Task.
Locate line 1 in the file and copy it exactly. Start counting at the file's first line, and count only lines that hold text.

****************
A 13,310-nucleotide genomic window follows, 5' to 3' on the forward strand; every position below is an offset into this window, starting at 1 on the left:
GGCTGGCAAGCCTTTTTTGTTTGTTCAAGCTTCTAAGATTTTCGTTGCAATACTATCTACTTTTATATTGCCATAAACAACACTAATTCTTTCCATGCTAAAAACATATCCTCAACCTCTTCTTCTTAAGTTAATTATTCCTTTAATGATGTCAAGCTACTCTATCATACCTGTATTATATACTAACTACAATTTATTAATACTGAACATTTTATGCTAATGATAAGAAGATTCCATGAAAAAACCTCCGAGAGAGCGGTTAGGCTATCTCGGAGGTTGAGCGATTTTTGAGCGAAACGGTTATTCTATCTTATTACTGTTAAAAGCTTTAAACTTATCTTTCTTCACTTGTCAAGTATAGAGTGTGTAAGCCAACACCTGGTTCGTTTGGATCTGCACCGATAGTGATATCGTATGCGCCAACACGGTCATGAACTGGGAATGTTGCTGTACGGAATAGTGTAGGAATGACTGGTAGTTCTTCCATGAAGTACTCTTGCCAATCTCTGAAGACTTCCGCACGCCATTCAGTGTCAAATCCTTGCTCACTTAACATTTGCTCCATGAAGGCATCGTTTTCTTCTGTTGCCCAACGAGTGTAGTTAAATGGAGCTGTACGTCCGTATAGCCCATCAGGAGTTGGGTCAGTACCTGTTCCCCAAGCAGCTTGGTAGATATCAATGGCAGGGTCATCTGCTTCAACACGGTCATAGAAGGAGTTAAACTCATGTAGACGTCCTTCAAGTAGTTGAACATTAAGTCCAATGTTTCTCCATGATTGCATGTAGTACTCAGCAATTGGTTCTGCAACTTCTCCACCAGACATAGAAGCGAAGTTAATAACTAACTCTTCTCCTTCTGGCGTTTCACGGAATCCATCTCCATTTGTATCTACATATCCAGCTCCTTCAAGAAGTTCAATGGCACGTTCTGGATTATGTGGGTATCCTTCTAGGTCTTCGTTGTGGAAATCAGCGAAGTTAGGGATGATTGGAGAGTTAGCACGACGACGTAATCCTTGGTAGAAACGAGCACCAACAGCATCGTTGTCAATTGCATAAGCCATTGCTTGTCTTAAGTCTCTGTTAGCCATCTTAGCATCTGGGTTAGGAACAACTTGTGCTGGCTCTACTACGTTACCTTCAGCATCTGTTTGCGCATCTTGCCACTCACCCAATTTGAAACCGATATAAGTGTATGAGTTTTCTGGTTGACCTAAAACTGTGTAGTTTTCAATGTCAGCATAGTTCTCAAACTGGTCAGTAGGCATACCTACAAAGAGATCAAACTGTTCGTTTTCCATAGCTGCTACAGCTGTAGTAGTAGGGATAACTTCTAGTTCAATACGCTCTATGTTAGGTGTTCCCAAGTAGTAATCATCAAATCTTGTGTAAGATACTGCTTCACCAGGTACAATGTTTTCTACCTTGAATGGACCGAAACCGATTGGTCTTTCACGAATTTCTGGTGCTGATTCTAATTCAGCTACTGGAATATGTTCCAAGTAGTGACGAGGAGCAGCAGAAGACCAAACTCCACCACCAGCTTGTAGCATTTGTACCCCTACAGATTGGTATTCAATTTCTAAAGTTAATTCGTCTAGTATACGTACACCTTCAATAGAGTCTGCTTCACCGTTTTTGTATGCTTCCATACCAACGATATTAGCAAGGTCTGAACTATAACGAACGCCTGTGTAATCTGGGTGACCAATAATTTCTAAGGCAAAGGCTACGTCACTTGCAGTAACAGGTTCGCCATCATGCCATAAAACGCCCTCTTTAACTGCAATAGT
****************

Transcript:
A 13,310-nucleotide genomic window follows, 5' to 3' on the forward strand; every position below is an offset into this window, starting at 1 on the left: